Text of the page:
Well into the 2012-2013 National Hockey League lockout with no real end in sight, players near and far are looking for ways to stay in “game-ready” shape. Some have gone overseas, while others have jumped into AHL and ECHL lineups here in North America.

Aside from a few select goalies, however, you won’t find NHL netminders defending their crease in a time of war between the NHL and NHLPA. With roster spots being few and far between, they have found other creative ways to stay flexible. But it appears nearly impossible for them to be truly “game-ready” without actually playing or practicing under the usual rigors of the grueling and exhausting NHL.

Some NHL players have even stated that unstructured practices with their NHL teammates just aren’t enough to be ready for a season. Ryane Clowe, who should be cutting up NHL rinks across North America with his San Jose Sharks teammates, is instead practicing with the ECHL’s San Francisco Bulls and filling the role of Assistant Coach on game days.

“When you are practicing with a team you just have a better environment than when you are skating by yourself,” said Clowe of his decision to practice with the Bulls. “We only have a couple of guys in San Jose, so I definitely wanted to stay near a team and keep my conditioning up.”

Obviously Clowe isn’t a goalie, but he makes a good point about practicing with a team.

While some may view goalies as a “one-man island” so to speak, they are far from it. Working well with teammates, creating chemistry in the defensive zone, taking cues from the action in front of, behind, and around them, and other aspects of moving the puck up the ice is integral to the development of a goalie’s situational awareness. But during the lockout, goalies just aren’t getting a chance to hone those aspects of their game.

So while goalies are doing their best to find ways to stay sharp, the worry remains that when the NHL returns, they will have the toughest time.

Some have argued that the 2004-05 lockout is responsible for some netminders losing their starting positions, but with rule changes following the lockout, the introduction of gear-sizing restrictions, and the tempo of the game increasing, it’s hard to tell if the lockout can be held fully responsible for what appeared to be a lackluster start to the 2005-06 season for the goalies.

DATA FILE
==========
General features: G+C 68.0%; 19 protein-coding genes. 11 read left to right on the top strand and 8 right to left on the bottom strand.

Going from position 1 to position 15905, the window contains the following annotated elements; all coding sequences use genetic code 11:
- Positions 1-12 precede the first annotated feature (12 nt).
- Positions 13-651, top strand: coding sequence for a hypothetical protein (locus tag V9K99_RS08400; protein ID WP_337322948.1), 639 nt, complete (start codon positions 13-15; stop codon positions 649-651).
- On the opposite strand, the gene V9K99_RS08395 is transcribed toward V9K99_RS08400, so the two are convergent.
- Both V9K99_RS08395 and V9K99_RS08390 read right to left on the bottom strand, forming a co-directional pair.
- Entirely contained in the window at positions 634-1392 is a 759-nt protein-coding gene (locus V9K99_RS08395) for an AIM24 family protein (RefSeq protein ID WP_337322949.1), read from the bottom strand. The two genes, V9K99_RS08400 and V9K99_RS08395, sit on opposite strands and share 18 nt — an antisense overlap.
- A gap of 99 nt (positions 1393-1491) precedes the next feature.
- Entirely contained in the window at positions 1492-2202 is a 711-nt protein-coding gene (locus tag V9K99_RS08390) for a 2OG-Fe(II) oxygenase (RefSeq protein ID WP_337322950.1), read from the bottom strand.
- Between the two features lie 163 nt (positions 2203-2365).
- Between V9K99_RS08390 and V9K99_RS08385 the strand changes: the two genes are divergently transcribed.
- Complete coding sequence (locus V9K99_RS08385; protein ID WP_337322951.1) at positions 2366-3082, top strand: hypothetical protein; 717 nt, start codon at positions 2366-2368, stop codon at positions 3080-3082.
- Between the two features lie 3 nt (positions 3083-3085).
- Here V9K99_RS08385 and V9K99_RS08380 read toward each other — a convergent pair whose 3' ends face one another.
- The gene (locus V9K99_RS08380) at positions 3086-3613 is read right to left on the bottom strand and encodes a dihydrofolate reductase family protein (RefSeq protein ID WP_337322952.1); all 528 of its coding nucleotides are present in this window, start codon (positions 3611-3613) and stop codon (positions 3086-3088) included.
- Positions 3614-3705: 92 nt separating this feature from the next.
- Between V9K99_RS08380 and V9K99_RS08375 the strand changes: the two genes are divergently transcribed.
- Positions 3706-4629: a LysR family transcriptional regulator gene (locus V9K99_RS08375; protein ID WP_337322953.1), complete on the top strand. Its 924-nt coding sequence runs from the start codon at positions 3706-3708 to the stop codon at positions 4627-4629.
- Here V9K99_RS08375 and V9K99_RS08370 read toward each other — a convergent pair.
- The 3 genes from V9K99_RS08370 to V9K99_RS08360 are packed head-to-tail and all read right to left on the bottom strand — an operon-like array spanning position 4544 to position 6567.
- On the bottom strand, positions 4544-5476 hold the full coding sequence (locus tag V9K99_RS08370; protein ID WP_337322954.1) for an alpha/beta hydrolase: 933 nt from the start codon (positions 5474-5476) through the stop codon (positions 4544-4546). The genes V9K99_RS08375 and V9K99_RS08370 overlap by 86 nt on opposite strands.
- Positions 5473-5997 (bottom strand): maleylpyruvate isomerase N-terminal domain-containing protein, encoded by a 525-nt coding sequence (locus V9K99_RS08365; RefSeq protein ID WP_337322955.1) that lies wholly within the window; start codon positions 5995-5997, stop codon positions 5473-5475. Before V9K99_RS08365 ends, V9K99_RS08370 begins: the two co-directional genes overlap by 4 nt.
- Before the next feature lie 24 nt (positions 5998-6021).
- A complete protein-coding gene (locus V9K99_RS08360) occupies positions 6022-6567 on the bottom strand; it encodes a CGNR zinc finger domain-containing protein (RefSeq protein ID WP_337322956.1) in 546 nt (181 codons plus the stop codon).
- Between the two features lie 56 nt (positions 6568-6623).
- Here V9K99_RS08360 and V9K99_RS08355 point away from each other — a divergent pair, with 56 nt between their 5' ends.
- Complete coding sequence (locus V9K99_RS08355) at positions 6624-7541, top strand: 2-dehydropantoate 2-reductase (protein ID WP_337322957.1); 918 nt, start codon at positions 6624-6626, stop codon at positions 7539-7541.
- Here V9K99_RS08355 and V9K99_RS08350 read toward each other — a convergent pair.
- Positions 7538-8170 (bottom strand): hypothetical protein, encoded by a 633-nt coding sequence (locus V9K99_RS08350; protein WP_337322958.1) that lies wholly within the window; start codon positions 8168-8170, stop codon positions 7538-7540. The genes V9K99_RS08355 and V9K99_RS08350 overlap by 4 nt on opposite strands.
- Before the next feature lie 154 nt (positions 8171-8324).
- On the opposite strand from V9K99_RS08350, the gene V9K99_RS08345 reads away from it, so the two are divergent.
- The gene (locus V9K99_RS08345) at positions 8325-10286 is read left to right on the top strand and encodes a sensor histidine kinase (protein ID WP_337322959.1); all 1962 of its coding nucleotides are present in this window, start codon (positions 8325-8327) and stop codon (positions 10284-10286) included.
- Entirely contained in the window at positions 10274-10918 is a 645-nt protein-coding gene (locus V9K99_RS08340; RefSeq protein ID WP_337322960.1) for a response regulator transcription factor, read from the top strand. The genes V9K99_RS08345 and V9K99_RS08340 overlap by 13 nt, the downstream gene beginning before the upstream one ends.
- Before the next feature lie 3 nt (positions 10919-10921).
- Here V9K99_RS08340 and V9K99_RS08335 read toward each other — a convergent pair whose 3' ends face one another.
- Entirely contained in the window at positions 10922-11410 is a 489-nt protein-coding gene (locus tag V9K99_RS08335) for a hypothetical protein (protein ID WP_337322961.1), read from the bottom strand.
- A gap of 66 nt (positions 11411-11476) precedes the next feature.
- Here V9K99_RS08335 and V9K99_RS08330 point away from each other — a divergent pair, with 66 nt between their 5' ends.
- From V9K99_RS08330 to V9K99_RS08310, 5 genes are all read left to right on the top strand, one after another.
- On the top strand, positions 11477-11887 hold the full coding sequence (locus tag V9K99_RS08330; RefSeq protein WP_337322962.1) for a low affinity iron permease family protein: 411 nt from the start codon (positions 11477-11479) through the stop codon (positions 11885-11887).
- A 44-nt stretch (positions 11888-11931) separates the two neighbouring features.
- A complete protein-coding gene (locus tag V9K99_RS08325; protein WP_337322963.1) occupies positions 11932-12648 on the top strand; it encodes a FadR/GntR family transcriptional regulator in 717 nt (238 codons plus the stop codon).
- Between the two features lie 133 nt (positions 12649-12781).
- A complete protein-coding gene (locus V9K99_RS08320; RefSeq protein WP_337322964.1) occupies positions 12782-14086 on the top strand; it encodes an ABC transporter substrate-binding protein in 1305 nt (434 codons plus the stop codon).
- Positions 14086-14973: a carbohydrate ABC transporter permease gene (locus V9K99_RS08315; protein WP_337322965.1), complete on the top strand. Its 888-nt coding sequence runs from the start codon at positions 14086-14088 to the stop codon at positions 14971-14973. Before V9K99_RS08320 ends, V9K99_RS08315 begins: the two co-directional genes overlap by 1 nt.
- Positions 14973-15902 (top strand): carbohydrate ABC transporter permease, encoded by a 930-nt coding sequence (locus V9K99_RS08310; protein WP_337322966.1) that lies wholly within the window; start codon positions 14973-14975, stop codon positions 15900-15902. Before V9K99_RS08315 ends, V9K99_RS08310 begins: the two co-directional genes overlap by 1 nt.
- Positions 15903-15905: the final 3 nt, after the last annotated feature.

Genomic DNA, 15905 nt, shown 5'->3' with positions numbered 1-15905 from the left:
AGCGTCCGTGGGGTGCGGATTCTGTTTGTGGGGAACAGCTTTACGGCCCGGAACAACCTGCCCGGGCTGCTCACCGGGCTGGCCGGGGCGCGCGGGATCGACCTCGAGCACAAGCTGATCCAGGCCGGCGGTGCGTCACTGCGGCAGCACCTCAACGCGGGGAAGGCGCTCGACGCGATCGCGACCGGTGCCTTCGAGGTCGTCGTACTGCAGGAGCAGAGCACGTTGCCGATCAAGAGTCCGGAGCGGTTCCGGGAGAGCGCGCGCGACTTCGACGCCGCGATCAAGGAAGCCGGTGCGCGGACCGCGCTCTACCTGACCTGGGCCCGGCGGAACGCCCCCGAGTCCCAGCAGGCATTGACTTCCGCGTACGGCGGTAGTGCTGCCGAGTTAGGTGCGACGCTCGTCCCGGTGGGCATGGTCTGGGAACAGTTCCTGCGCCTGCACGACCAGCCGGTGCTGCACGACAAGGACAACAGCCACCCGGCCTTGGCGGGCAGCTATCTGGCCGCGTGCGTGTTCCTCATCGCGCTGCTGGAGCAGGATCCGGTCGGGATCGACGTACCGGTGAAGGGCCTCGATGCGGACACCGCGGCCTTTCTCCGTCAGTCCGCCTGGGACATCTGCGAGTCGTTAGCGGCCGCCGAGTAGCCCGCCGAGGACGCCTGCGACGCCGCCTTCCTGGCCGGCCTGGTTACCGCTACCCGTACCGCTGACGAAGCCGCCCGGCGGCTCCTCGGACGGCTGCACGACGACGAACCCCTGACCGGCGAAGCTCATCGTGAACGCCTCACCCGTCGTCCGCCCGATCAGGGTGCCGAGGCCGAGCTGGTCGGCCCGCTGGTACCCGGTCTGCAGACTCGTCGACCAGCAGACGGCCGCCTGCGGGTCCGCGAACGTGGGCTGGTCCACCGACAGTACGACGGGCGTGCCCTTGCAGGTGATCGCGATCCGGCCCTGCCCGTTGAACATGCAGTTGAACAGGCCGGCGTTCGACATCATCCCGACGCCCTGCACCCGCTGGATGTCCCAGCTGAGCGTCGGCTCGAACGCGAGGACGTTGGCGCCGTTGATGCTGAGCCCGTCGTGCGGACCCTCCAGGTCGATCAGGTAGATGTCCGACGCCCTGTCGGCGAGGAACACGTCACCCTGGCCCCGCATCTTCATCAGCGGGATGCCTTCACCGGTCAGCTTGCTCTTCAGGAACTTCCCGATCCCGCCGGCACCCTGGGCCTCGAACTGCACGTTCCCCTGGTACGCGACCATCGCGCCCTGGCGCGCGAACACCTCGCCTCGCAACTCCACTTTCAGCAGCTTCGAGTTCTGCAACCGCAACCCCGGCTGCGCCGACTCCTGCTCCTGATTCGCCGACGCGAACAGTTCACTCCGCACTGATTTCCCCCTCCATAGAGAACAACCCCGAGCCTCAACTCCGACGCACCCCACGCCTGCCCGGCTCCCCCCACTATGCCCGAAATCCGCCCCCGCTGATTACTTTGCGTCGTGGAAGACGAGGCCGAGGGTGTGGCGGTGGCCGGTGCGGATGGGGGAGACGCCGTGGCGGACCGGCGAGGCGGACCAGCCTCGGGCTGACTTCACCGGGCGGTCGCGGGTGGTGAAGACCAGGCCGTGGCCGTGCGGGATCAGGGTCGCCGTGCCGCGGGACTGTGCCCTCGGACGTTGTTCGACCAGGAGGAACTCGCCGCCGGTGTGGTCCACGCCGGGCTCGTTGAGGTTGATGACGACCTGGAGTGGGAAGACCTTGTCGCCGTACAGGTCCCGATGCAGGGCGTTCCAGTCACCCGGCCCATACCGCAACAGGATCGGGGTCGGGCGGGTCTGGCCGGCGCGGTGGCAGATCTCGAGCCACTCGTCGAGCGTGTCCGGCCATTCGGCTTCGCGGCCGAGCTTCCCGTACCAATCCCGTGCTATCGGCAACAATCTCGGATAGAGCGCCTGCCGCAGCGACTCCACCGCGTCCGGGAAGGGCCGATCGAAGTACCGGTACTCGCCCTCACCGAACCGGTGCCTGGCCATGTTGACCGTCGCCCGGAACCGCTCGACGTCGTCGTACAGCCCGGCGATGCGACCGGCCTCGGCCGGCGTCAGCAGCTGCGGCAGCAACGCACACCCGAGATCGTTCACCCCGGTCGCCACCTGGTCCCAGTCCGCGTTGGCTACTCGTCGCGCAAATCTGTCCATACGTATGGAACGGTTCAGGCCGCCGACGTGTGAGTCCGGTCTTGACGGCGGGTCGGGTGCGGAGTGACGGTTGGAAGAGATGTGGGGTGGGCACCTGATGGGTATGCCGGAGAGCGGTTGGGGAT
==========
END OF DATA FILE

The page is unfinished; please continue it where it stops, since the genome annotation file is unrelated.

Regardless, with players from every position finding it hard to stay in shape in these desolate times, the lockout now well over 90 days, it’s refreshing to see goalies hitting the ice, giving fans and teammates alike the chance to see glimpses of the greatness behind their pads.

On Dec. 14, fans cheered and booed as a Jonas Hiller vs. Ryan Miller goalie battle took place in Anaheim to raise funds for the Children’s Hospital of Orange County and the Jr. Ducks PeeWee AAA squad.

While the game was played at half-speed, no contact, and high scoring, the chance to see Miller defend…well, sort of defend…a crease while Hiller did the same on what was termed “home ice,” was met with an impressive crowd and great enthusiasm.

Ultimately, Hiller came out victorious with his teammates, but the event left some players longing for more, and among the hockey enthusiasts at the charity event, an increased tension could be felt.

While everyone understood that this game was meant to be fun, questions were raised as to the current state of the men between the pipes. Were they in shape? Would they be ready for an NHL season? What were they doing in their off time, and how was the lockout truly affecting them?

Not exactly appropriate questions for a charity hockey game, so the basics were asked of the players. Hiller, however, alluded to the fact that he could use some “real” hockey in his life right now.

“I think it’s always cool to get a little scrimmage going, especially right now. Sometimes we skate with quite a few guys but we were finally able to play full ice, four-on-four, and have some people watch,” Hiller said in a not-so-reassuring way. “It was a good atmosphere I thought, but hopefully this [CBA negotiations] isn’t going to take a whole lot longer, and we finally can play real hockey again. But this is better than nothing.”

When a scrimmage is the best practice many NHL goalies seems to be getting right now, those are scary words to hear. Players, fans, and everyone in between will be relieved when the lockout ends, but no matter what, only time will tell if the goalies will have paid the biggest price at the end of it all.

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